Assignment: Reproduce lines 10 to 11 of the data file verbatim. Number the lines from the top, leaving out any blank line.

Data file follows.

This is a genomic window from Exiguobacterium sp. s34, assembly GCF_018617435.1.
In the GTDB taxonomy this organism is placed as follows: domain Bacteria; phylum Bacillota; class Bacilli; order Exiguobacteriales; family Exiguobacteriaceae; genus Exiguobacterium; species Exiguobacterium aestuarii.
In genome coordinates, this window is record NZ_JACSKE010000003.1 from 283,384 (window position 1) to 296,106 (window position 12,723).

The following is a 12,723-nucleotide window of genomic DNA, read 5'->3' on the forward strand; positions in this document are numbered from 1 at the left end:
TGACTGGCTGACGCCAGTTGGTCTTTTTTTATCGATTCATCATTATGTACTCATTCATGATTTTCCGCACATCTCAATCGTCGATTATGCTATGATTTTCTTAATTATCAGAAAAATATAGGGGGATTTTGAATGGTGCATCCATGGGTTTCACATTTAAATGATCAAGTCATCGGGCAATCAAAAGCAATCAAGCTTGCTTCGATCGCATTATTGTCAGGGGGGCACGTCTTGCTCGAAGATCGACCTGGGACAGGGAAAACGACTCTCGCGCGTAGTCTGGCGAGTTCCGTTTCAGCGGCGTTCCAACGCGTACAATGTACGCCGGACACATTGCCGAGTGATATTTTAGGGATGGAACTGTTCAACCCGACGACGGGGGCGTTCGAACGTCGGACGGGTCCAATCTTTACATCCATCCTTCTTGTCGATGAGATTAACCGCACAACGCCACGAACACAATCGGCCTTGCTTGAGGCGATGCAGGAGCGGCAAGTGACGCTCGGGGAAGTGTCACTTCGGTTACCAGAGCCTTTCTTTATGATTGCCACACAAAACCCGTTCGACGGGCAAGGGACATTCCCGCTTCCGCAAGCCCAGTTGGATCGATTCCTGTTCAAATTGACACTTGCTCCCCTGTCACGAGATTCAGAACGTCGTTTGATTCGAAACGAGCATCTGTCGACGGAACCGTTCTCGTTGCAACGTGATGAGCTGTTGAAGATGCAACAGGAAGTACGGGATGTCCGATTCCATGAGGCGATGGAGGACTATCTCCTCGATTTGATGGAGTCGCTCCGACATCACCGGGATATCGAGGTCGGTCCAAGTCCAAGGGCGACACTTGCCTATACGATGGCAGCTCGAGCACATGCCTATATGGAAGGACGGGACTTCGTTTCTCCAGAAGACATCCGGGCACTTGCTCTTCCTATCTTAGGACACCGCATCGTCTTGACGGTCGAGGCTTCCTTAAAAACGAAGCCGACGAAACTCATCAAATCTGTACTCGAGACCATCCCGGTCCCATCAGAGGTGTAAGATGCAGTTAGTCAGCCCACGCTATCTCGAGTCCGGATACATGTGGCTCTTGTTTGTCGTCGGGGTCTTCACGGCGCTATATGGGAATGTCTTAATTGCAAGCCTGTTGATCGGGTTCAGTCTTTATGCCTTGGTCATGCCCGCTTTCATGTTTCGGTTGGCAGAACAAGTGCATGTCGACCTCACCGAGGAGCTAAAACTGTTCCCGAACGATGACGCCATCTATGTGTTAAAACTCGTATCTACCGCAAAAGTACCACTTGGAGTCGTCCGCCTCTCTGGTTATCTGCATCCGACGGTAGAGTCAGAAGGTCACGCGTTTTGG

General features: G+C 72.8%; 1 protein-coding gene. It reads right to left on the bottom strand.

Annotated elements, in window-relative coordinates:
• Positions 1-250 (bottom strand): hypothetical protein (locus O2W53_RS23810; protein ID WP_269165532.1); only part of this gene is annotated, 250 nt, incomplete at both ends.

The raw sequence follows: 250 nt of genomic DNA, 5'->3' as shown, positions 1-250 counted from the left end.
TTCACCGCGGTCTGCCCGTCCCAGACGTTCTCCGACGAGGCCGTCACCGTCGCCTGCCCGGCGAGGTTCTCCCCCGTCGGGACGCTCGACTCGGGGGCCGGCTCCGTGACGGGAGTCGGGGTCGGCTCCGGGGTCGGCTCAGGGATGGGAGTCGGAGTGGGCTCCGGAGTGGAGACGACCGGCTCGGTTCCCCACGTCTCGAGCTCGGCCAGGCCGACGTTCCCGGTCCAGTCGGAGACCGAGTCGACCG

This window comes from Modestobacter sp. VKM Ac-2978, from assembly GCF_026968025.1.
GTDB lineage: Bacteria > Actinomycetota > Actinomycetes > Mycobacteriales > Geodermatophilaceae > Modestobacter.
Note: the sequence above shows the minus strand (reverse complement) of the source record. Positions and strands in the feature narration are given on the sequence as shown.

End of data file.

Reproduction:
TTCACCGCGGTCTGCCCGTCCCAGACGTTCTCCGACGAGGCCGTCACCGTCGCCTGCCCGGCGAGGTTCTCCCCCGTCGGGACGCTCGACTCGGGGGCCGGCTCCGTGACGGGAGTCGGGGTCGGCTCCGGGGTCGGCTCAGGGATGGGAGTCGGAGTGGGCTCCGGAGTGGAGACGACCGGCTCGGTTCCCCACGTCTCGAGCTCGGCCAGGCCGACGTTCCCGGTCCAGTCGGAGACCGAGTCGACCG

This window comes from Modestobacter sp. VKM Ac-2978, from assembly GCF_026968025.1.